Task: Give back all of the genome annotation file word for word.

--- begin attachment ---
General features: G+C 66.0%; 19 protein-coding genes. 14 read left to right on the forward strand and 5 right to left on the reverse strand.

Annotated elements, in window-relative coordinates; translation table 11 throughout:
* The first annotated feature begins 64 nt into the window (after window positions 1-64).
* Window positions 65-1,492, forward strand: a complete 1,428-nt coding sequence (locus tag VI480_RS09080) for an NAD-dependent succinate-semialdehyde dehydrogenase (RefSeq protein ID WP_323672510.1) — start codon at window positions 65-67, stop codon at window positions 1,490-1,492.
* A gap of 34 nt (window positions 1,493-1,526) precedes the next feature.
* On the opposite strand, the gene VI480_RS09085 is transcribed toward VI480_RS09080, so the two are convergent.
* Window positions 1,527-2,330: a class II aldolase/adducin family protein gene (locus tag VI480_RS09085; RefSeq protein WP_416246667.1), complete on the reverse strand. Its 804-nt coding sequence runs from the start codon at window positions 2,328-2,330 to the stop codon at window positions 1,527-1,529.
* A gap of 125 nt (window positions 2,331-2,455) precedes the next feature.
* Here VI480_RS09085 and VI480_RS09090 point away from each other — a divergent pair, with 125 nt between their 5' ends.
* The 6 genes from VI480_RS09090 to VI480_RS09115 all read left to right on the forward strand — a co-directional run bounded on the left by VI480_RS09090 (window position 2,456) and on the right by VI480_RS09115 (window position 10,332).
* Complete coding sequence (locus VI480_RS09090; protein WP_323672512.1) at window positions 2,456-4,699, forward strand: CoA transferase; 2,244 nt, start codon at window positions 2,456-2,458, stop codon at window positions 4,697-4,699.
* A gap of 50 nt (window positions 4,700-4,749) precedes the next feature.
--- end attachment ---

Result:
General features: G+C 66.0%; 19 protein-coding genes. 14 read left to right on the forward strand and 5 right to left on the reverse strand.

Annotated elements, in window-relative coordinates; translation table 11 throughout:
* The first annotated feature begins 64 nt into the window (after window positions 1-64).
* Window positions 65-1,492, forward strand: a complete 1,428-nt coding sequence (locus tag VI480_RS09080) for an NAD-dependent succinate-semialdehyde dehydrogenase (RefSeq protein ID WP_323672510.1) — start codon at window positions 65-67, stop codon at window positions 1,490-1,492.
* A gap of 34 nt (window positions 1,493-1,526) precedes the next feature.
* On the opposite strand, the gene VI480_RS09085 is transcribed toward VI480_RS09080, so the two are convergent.
* Window positions 1,527-2,330: a class II aldolase/adducin family protein gene (locus tag VI480_RS09085; RefSeq protein WP_416246667.1), complete on the reverse strand. Its 804-nt coding sequence runs from the start codon at window positions 2,328-2,330 to the stop codon at window positions 1,527-1,529.
* A gap of 125 nt (window positions 2,331-2,455) precedes the next feature.
* Here VI480_RS09085 and VI480_RS09090 point away from each other — a divergent pair, with 125 nt between their 5' ends.
* The 6 genes from VI480_RS09090 to VI480_RS09115 all read left to right on the forward strand — a co-directional run bounded on the left by VI480_RS09090 (window position 2,456) and on the right by VI480_RS09115 (window position 10,332).
* Complete coding sequence (locus VI480_RS09090; protein WP_323672512.1) at window positions 2,456-4,699, forward strand: CoA transferase; 2,244 nt, start codon at window positions 2,456-2,458, stop codon at window positions 4,697-4,699.
* A gap of 50 nt (window positions 4,700-4,749) precedes the next feature.